Ultimately, despite its excellent presentation and first class acting, "Crash" couldn't sell me on its optimistic spin and instead left me feeling pretty horrible about the reality of living in a world where racists don't often have magical transformations. If you understand what I'm saying, you might want to skip this flick because, regardless of how it ends, the subject will just make you feel bad.
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THE Definitive Cinematic Work on Tensions/Issues Within the "Melting Pot" That Is the USA!
KissEnglishPasto18 July 2016
....from Pasto,Colombia...Via: L. A. CA., CALI, COLOMBIA and ORLANDO, FL

After seeing CRASH for the first time, in September, 2005, I said " WOW!... Why haven't I found out about this movie before?" (Well, maybe it's because it was released in the U. S. just a week before going to Colombia on vacation, on May 14, 2005.) This is the kind of film that you often dream about seeing, but are really lucky if just one of its caliber is released in a year!

Scenes from the Movie seem to have kept swirling around in my brain for weeks! Below, I'm going to explain why: CRASH impacts not so much for its action as, perhaps, its title might imply, nor fantastic scenes utilizing dazzling "CGI" effects, but by the undeniable quality and human warmth of the story it tells.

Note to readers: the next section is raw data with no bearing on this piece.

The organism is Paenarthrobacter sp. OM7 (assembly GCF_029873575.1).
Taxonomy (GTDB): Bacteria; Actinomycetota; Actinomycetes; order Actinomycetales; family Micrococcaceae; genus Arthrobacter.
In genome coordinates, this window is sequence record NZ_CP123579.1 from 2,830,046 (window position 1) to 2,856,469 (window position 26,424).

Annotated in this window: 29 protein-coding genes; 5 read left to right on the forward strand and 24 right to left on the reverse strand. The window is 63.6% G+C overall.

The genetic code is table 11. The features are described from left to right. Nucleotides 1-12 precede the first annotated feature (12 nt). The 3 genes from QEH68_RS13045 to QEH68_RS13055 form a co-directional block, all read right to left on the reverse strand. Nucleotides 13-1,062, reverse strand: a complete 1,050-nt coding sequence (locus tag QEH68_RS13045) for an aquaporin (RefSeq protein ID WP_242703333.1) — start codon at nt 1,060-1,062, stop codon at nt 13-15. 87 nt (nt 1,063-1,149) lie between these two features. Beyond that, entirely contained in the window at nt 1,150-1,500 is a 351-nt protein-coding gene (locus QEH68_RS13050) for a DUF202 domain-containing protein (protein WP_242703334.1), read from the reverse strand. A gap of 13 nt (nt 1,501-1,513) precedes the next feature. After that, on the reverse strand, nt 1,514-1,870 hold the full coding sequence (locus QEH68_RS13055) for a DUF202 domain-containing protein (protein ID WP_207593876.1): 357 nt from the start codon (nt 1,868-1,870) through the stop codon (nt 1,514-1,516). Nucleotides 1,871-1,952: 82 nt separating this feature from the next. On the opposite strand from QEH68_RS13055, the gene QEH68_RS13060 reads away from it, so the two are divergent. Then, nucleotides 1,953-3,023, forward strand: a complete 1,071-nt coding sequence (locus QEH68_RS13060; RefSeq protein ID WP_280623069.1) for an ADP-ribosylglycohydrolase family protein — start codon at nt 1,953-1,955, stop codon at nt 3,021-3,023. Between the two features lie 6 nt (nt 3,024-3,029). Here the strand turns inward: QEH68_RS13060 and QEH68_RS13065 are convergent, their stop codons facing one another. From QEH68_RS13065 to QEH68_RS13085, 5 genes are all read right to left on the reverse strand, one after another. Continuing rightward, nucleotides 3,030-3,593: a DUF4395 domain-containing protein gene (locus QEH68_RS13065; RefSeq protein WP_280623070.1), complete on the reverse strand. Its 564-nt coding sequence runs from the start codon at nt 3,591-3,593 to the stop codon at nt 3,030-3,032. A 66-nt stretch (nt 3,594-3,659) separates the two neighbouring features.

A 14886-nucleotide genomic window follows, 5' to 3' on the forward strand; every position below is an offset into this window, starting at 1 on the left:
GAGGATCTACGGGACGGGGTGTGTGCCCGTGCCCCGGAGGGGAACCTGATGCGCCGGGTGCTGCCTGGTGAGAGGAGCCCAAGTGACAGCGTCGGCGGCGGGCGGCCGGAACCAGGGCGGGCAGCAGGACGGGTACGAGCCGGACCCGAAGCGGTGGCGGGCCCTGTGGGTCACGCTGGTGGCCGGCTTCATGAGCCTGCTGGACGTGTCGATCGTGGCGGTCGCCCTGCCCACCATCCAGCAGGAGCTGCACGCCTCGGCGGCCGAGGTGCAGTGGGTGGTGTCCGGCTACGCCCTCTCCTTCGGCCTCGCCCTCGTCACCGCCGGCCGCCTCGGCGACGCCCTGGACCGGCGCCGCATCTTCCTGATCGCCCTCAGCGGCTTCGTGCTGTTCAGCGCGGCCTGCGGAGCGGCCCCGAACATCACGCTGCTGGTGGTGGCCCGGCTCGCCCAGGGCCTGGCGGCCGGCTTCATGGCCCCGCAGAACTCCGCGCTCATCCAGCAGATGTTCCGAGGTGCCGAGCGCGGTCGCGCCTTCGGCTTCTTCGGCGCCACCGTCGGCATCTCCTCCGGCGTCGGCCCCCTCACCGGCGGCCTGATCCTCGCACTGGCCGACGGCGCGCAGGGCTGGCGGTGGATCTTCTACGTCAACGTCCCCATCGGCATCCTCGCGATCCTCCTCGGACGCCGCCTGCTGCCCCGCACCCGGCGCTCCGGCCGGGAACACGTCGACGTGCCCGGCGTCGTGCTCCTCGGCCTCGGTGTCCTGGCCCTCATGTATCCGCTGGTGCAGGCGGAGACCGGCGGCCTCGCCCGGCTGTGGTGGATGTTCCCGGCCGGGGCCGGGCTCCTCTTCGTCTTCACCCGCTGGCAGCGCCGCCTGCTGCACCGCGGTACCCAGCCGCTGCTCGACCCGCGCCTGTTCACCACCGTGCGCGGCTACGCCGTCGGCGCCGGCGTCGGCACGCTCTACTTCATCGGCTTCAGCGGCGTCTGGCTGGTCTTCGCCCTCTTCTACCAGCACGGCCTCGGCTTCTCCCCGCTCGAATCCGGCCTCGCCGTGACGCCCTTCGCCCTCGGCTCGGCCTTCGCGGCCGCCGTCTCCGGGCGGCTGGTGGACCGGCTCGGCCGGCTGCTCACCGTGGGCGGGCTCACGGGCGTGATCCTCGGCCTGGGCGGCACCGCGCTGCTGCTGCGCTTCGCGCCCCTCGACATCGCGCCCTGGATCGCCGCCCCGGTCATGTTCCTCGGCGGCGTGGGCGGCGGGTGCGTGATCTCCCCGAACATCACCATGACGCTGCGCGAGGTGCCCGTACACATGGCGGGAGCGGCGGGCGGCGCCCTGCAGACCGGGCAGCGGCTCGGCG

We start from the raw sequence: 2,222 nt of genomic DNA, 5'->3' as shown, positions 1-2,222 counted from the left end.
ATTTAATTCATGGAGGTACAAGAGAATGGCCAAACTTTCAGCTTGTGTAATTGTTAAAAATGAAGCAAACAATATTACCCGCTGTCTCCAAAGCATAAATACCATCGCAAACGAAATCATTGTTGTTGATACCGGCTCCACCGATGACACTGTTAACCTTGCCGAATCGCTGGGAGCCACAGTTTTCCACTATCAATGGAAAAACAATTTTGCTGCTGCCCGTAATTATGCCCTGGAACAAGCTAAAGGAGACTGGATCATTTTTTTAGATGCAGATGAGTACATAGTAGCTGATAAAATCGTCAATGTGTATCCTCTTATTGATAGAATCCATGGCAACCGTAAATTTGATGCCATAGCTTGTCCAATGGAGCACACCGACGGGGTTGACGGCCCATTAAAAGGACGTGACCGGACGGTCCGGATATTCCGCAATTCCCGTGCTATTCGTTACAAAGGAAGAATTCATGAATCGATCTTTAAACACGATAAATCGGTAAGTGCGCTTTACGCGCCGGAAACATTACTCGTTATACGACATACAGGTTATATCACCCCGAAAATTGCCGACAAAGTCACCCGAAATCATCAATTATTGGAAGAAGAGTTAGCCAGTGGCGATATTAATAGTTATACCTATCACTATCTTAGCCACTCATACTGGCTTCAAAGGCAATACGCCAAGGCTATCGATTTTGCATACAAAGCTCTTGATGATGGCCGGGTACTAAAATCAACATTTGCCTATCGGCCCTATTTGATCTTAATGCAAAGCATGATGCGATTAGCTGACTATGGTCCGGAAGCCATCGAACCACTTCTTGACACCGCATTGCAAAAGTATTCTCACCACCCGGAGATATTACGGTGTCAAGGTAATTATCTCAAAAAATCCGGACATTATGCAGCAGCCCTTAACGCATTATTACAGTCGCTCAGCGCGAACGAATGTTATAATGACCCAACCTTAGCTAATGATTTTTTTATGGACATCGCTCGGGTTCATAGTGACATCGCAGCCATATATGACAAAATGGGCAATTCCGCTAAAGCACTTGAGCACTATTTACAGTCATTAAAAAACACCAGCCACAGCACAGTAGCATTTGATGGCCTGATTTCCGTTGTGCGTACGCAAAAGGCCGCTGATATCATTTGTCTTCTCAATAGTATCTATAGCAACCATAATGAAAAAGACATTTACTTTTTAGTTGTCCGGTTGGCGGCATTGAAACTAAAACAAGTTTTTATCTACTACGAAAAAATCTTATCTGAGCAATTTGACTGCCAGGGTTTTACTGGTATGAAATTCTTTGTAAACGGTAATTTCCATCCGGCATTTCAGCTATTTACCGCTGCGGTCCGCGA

Time and again, CRASH shows us people, whom, at first, seem so easy to decipher, so black and white, and then, in a matter of seconds, disorients us with a chilling dose of unadulterated, hard reality: People are not at all one-dimensional, like in the comics. We are flesh and blood, replete with clandestine simmering passions, occult emotional scars, irrational internal conflict, and oftentimes victims of relentless, implacable, merciless fate! In stark contrast to its title, CRASH impacts for the subtlety that it displays from beginning to end. Boasting a truly majestic cast, CRASH is directed, orchestrated and integrated with inspiration by Paul Haggis, who also demonstrates here his creative genius in the capacity of writer, producer and composer. There is absolutely none of the "formula", which so infects almost all Hollywood films, in this independent Lions Gate Films production.

CRASH takes place in my hometown of Los Angeles, which serves, in this case, as a microcosm representative of the entire United States. (Which is really not all that far removed from reality.) That there have been films in the past that have focused on racism or racial prejudice is undeniable. The vast majority of these pontificate on racism as the worst of evils, in a repetitive manner, without any real in-depth perspective. In addition, they almost always focus on one particular ethnic group. (Prejudice against blacks, Jews, Mexicans, etc.) More often than not, in these films the oppressed are all saints and the oppressors are all demons! There is a certain disconnect with reality. In contrast, there is multiracial interaction in CRASH. Whites with blacks, blacks with Asians, Orientals with Latinos, Asians with whites, Arabs with whites, blacks with Latinos, etc.